The Not-So-Hidden Costs of the “Affordable Housing Density Bonus” Program

| September 6, 2017 | 1 Comment

by Barry Hager, Susan Dean and Deborah Pettry

Elsewhere in this issue, you can read about the plight of Green Manor residents, whose lives are being impacted by the Jonathan Segal project next door at 1011 Fort Stockton Drive (“The Fort”). It’s especially sad that these lower income seniors and others in the community are being negatively affected because State and City regulations are allowing the project to exceed multiple development requirements in exchange for providing just three affordable apartments out of the 20 total.

Few would disagree with the proposition that there is an affordability problem for housing in San Diego, as in many major U.S. cities. Attempting to address this critical problem, the City of San Diego has taken the approach of “pulling out the stops” on promoting and facilitating housing development, including pushing for more density in community plans and cutting back regulations on development, much of it in the hope that affordable housing will “trickle down” to lower and middle income residents. However, developers in general are more inclined to develop higher-end and luxury housing, due to the higher profit margins involved.

A controversial tool employed by the City to encourage affordable unit development is the City’s “Affordable Housing Density Bonus” program. This program, in essence, provides that in exchange for a project including a small percentage of Affordable Units (as defined), the developer is allowed to exceed the zoned density for the site and utilize various “incentives” which allow the project to exceed other regulatory constraints, such as height limits, setbacks and parking.

State law mandates that the City have such a program, but San Diego’s program allows more flexibility for the developer than State law requires. The program includes a sliding scale, in that the higher the percentage of “affordable” units, the more density and “incentives” the developer is entitled to. And even though a project exceeds zoned density and other regulatory constraints, the project will be processed ministerially by the City without discretionary review, public hearings and public notice.

Undoubtedly, the benefits are substantial for the developer and for the handful of recipients (tenants who are selected by the property owner) of the Low Income/Very Low Income housing units. However, the public bears a substantial cost for the program, in the form of excessive development on a given site. The Fort project is a good example of this public cost. In exchange for its three “very affordable” housing units, the project has been allowed additional density and incentives, including the following:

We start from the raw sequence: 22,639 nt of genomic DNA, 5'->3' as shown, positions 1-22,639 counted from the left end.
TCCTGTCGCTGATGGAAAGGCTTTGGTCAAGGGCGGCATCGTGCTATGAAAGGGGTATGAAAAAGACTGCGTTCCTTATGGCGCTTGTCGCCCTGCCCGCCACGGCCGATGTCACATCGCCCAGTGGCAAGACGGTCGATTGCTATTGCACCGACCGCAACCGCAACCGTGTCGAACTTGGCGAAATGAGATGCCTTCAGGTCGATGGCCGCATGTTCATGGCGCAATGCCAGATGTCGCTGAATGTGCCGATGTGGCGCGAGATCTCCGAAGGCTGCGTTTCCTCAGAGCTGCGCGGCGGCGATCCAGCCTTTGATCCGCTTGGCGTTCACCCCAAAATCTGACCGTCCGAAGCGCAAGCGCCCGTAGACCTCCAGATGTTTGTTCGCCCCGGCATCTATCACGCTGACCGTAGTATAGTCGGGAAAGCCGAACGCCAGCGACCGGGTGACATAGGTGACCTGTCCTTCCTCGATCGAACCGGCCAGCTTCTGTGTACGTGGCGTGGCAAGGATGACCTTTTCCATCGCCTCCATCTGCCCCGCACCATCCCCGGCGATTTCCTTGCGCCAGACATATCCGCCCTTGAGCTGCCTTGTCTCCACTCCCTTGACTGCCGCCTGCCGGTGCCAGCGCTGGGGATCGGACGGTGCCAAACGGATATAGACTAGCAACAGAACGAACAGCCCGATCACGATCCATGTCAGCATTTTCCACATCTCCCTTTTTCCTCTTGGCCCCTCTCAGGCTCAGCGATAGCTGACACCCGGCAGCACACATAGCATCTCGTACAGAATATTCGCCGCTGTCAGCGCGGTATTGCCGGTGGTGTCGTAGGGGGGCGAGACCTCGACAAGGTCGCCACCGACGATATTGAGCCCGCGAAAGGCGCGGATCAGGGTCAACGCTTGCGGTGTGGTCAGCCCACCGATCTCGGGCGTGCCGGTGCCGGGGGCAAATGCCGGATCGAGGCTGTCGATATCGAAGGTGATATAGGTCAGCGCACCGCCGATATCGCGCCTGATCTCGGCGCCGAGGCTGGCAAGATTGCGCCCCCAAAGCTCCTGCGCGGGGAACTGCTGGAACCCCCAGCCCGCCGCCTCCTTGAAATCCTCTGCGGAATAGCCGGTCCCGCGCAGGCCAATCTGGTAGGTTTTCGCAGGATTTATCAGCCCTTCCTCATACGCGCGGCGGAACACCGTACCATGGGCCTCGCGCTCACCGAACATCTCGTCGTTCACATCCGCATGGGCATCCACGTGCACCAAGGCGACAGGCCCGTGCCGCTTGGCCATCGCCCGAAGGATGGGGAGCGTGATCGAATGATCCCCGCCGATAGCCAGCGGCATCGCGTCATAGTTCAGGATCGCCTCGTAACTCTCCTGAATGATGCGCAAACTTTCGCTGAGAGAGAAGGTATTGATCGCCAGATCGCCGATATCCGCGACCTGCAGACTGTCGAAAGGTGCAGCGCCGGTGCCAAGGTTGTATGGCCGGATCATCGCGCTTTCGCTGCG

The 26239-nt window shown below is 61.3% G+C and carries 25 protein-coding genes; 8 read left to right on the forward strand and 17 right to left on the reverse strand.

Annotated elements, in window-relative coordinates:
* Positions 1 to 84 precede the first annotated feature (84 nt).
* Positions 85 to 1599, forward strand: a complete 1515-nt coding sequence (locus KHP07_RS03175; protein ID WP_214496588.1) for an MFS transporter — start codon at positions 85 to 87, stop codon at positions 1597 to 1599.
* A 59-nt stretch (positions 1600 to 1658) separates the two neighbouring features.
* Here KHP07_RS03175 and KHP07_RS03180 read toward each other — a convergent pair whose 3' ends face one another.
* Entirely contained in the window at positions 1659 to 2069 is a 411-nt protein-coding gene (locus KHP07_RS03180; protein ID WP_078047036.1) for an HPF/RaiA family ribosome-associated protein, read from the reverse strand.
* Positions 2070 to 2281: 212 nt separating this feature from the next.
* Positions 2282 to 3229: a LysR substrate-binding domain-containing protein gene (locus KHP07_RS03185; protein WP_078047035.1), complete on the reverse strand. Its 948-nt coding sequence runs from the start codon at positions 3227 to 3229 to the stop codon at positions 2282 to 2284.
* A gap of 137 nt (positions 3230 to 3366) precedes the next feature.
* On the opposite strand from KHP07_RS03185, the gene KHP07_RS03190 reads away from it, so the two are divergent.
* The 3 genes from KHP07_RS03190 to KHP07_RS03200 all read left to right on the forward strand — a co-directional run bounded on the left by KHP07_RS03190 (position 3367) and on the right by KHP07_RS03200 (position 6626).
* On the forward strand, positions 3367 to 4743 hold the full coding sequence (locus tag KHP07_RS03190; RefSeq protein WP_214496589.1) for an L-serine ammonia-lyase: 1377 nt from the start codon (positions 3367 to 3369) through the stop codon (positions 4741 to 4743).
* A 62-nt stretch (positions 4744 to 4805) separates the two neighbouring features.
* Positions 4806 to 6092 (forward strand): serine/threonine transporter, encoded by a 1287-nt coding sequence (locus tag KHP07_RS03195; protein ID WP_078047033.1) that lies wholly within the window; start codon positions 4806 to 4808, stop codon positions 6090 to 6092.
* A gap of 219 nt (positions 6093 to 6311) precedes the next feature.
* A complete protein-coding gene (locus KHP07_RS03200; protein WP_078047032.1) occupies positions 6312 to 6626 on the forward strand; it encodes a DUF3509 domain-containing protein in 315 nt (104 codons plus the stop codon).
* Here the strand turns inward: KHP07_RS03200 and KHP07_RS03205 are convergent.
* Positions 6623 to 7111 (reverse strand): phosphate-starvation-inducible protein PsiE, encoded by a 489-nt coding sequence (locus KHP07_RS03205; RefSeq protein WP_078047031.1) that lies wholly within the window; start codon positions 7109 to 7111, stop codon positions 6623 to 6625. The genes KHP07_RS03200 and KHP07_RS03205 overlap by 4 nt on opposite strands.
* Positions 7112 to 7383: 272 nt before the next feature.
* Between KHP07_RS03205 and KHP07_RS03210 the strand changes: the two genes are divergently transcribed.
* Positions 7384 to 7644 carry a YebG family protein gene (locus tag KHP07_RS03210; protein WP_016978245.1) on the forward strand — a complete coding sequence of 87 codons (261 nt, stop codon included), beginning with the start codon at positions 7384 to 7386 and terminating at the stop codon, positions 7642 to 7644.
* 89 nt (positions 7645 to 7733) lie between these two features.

• Five (5) units over the fifteen (15) units allowed under existing zoning.
• Building height limit increased from 50’ to 87’ (and up to 90’ at top of the elevator tower).
• Required commercial parking spaces reduced from 11 to 0.

The residents of the adjacent Green Manor low-income senior housing facility are now experiencing the public cost of this project – and soon, students returning to St. Vincent School, directly across the street from The Fort, will also experience the public cost. With a building height of 87 feet where only 50 feet would have been allowed under the zoning ordinance that existed at the time of permitting, the Fort cuts off light and casts a broad shadow on neighboring properties. Other Mission Hills residents and visitors will deal with the public cost as the reduced parking requirements for the commercial element of the project push parking out onto neighboring streets in an already-crowded area.

What proof is there that this program is having any meaningful impact on housing affordability to offset the public costs? Is the minimal requirement for including affordable housing in a project in exchange for a liberal increase in density and zoning incentives helping to solve the problem, or is it a give-away program for residential developers? And the mayor’s office and some city council members are proposing even more liberal use of the program.

We strongly support the need to address the housing affordability problem in San Diego. Is this program making any meaningful difference? We urge our City officials to analyze the effectiveness of this program and whether its affordability gains offset the many public costs. Even if the program does provide meaningful benefits, its public costs can be lessened by adding a requirement for public noticing and reasonable limits on the incentives granted. Please contact our City Council representative (Chris Ward for District 3) and Mayor Kevin Faulconer to express your concern about regulations that offer uncertain benefit in exchange for these great costs to the community.

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